However “Americans face higher out-of-pocket costs for health care than ever before, ranging from $759 to $7,500 per year, in the toughest economic climate in recent history. In addition, healthcare costs are increasing 8% per year, well above the growth of the
Consumer Price Index. (Copyright International Community Foundation)
So, it’s obvious that most of our health care here can be taken care of with money out of our pockets. Even if I had had to have a chest x-ray, it would have cost me $500 pesos (around $27 USD at the current peso exchange). I don’t know what her blood tests were for, so am not able to fairly evaluate what they would have cost me. However, I do know that I could have gone to the lab myself and requested the tests. I wouldn’t have needed a prescription or referral from the doctor (thus, no cost for a doctor’s visit). I also know, from a previous experience, that lab tests cost about a third of what they cost in the U.S.
I and others feel that medical care in Mexico is safe and more personal than medical care in the United States. And, from the information above, it’s obvious it’s definitely less expensive. And, yes, just as in the United States, somebody had to graduate at the bottom of their medical school class. Some doctors in Mexico are better than others, as in any country. When you move to Mexico, ask your friends, your realtor…anyone you trust…what doctor they use and why. You may even want to try a few out for minor ills before making a final decision. For instance, Bill and I tried several dentists before deciding on ‘the one!’
Options in Mexico
Essentially, you have three choices in Mexico regarding health care: local coverage, international policy, or “going naked” (that is, without insurance of any kind, paying out-of-pocket for medical expenses as you incur them). All three can be good options, depending on your circumstances.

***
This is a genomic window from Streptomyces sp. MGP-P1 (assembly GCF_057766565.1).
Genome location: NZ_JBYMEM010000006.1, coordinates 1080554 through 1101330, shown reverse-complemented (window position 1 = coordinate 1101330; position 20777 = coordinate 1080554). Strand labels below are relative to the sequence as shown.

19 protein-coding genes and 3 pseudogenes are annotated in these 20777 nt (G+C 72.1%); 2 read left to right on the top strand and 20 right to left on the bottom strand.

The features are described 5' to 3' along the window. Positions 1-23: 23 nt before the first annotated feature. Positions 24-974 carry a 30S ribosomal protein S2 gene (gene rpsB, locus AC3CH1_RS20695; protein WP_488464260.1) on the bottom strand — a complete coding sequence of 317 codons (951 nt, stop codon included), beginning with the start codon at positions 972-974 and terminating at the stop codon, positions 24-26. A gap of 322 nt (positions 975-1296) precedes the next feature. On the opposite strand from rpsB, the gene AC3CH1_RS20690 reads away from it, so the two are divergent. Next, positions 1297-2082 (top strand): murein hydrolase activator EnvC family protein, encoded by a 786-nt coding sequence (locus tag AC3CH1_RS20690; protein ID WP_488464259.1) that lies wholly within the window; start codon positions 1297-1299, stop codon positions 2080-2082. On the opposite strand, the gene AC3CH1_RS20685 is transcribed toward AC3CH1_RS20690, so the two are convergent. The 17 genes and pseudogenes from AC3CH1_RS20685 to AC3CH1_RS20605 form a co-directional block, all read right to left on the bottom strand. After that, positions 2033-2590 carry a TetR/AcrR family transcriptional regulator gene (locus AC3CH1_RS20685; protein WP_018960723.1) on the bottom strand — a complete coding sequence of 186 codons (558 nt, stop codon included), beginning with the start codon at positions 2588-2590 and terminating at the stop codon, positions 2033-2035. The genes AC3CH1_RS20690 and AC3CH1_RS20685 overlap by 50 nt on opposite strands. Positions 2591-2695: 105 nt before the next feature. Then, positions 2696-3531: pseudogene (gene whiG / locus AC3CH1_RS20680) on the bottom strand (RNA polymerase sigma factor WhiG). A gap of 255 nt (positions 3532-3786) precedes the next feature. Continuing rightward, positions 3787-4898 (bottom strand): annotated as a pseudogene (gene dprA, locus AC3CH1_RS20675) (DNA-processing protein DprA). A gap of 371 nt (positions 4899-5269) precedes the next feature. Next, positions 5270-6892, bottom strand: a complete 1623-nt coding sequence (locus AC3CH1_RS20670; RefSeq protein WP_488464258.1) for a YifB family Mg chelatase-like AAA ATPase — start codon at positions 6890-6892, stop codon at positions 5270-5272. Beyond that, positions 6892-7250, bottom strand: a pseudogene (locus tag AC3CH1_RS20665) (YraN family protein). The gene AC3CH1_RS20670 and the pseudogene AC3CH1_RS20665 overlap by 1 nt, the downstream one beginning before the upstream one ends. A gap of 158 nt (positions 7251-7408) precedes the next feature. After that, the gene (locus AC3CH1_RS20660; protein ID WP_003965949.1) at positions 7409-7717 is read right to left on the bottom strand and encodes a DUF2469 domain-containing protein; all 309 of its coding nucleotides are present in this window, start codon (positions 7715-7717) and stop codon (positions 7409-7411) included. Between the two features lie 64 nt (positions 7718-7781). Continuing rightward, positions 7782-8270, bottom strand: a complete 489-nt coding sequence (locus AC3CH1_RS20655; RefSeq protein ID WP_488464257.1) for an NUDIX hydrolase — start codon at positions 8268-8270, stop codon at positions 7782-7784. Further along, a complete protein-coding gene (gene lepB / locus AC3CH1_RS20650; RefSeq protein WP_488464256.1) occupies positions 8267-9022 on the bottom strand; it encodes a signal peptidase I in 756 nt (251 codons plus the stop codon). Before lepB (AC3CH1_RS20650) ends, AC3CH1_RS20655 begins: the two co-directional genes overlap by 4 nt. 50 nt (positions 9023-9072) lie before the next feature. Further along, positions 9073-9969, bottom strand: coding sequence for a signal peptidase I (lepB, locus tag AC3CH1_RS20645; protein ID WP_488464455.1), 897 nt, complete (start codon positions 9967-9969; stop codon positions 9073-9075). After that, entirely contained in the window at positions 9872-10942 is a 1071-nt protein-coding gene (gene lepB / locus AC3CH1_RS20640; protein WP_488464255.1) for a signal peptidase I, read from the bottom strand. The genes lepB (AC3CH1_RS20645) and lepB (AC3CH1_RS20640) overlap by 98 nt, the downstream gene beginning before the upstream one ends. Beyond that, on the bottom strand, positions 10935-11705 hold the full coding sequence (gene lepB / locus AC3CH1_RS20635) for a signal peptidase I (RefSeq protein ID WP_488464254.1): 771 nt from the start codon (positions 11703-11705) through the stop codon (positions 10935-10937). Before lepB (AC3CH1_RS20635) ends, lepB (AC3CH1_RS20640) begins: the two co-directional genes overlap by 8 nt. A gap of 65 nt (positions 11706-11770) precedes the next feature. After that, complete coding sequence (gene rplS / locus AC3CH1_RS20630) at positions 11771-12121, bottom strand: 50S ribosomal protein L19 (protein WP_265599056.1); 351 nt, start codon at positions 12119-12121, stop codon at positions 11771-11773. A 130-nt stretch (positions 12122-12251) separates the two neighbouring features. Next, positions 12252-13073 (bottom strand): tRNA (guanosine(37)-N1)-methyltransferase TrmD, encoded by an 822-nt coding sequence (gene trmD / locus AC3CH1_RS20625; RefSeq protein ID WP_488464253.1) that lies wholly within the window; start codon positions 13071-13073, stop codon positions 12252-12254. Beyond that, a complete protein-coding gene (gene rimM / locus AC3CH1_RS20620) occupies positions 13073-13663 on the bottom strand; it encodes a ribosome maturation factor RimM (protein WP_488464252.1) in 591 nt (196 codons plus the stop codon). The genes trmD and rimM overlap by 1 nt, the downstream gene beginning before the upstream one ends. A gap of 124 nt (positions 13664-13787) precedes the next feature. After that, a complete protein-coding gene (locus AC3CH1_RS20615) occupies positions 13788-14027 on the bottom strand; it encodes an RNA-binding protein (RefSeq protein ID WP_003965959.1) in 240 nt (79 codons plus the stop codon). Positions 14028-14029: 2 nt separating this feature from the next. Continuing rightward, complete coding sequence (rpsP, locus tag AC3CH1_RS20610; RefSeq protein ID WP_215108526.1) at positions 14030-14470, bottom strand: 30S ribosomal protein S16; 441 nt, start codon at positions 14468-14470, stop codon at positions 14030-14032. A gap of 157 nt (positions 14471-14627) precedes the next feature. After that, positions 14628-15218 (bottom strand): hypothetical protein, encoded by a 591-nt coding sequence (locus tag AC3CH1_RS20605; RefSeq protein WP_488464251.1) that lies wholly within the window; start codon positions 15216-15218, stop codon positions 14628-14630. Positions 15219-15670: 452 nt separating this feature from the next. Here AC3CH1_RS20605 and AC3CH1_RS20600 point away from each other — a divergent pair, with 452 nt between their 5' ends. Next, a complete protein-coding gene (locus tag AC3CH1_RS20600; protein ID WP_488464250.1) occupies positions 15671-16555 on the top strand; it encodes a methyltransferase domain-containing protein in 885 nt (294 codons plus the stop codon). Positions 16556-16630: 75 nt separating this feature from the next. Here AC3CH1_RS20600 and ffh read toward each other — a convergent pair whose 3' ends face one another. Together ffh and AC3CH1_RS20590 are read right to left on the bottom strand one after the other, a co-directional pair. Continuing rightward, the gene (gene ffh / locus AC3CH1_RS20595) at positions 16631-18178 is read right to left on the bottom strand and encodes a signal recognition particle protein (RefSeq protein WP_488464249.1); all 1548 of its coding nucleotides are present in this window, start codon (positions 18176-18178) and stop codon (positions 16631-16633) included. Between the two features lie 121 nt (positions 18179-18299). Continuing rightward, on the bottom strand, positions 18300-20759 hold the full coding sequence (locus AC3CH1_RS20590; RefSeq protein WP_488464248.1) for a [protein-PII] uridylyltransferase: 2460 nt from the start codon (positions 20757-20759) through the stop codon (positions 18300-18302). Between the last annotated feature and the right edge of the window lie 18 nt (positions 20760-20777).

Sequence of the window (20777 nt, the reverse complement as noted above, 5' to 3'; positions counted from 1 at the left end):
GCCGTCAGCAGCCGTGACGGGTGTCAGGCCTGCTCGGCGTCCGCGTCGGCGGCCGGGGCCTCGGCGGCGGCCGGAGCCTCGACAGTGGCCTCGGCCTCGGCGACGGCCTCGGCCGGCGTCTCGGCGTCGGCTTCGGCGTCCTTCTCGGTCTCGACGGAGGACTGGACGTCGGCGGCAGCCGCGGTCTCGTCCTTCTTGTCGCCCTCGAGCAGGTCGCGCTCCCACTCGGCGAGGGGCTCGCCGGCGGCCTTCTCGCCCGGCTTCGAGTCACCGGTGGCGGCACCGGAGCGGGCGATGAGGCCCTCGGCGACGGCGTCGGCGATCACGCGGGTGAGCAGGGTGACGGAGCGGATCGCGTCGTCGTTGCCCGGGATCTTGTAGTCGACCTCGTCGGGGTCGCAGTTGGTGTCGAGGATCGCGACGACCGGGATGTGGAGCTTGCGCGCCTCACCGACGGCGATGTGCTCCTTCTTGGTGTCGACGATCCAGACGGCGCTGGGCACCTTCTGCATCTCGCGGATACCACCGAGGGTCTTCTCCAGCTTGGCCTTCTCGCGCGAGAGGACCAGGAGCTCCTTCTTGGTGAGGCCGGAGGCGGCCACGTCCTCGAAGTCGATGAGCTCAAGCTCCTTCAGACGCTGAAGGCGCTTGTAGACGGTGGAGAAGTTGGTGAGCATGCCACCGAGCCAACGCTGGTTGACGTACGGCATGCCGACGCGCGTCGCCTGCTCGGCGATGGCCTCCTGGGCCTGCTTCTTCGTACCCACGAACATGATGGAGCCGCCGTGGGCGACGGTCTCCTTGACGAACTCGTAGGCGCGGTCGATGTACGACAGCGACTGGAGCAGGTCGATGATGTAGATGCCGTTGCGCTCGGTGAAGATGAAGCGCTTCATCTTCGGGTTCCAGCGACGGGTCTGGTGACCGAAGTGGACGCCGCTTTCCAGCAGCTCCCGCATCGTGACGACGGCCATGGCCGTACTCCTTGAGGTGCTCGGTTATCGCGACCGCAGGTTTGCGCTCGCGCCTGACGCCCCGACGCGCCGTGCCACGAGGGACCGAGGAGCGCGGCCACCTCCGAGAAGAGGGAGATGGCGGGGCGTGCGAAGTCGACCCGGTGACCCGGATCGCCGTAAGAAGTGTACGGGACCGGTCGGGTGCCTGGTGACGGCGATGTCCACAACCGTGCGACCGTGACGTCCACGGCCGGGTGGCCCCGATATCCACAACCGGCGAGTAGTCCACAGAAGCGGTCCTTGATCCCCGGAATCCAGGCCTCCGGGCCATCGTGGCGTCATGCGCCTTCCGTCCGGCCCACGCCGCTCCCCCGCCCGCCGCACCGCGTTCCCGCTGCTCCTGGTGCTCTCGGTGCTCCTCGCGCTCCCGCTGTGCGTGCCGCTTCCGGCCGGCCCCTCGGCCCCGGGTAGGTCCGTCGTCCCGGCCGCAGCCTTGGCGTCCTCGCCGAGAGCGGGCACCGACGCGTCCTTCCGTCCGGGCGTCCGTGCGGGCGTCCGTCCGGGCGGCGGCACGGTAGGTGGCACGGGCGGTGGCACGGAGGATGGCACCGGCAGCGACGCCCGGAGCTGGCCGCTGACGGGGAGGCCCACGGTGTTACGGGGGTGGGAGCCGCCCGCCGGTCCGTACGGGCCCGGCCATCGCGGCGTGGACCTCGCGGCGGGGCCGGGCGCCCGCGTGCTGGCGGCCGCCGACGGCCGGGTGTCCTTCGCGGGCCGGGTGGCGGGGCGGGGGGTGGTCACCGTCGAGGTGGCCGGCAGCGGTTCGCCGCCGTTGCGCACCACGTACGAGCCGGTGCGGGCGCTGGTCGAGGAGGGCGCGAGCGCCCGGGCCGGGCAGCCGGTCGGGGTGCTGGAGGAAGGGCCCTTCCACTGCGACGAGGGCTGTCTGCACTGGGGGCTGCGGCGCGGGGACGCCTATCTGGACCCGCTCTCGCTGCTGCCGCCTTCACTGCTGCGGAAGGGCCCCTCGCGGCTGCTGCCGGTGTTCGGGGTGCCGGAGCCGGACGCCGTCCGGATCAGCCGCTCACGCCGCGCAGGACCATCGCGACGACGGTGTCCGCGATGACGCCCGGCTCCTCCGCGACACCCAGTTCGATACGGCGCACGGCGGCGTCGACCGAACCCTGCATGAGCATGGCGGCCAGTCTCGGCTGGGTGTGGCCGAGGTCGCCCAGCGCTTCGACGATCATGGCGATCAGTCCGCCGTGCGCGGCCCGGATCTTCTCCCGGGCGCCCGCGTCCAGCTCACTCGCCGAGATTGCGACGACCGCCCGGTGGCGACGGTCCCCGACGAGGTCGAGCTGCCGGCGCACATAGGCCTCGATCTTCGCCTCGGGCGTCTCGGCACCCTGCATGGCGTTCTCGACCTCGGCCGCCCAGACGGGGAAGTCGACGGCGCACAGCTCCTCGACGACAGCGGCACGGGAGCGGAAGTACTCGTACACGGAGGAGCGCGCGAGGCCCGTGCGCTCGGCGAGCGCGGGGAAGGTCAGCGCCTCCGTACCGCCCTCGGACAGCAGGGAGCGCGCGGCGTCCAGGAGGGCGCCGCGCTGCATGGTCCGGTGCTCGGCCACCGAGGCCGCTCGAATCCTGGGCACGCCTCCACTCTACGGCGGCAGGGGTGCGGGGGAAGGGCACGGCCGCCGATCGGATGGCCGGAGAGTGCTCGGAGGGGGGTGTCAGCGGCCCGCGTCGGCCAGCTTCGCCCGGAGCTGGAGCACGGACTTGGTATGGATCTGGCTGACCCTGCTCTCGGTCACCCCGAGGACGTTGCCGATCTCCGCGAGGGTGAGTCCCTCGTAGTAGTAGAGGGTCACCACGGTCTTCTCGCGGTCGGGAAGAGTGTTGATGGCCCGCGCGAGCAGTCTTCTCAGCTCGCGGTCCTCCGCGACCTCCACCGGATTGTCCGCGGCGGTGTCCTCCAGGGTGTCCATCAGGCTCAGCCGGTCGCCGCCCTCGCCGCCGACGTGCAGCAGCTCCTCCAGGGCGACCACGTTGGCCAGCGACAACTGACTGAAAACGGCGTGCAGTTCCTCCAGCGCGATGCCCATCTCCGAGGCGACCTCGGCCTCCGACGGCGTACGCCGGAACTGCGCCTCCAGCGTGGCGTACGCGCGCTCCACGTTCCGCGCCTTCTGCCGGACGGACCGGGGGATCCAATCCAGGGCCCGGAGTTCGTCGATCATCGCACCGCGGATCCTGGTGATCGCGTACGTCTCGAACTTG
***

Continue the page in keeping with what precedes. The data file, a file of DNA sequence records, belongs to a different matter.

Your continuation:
One thing that will surprise you about Mexico is that often you can get quicker care by specialists (often trained in the U.S., and who speak English!). A general practitioner may charge from $2.50 to $35 USD for an office visit. A specialist’s rates can be $40-60 USD, and you get a full hour of caring attention! The reasons are: the lower income of medical service consumers, government cost controls on medicine, the scarcity of malpractice litigation in Mexico and the average earnings of healthcare professionals: medical doctors earn an average of $1,000.00 a month and nurses around $500.00 monthly.
Here are some other costs associated with health care in Mexico:
And, of course, there’s the IMSS…Mexico’s local, public health care system. It’s a definite plus when retiring to Mexico…it’s cheap, around $300 a year, and adequate. Why so cheap?…few lawsuits. Even Canadians who have free health care sometimes use this system…no long waits for procedures they need. This insurance is comprehensive and provides good care.
Another interesting fact to note is that you own your records. Most smaller clinics do not keep records. When I went to the doctor in Guadalajara, he did take down my personal information but did not take my blood pressure. I also always take a medical history with me as well as a page listing all the medications I take currently for each medical condition I have. As I recall, he did not enter any of that information into the computer. Don’t forget to get copies of your medical records when you move to Mexico. It’s imperative for any doctor to have your complete medical background, especially if you develop any problems.
You are responsible for keeping your own medical records…you will even be given your individual x-rays and test results to keep and to bring with you to a future doctor and hospital visits. You can also walk into medical labs in most areas and order your personal cholesterol tests and other blood work to keep track of your own health…no doctors’ prescriptions are necessary.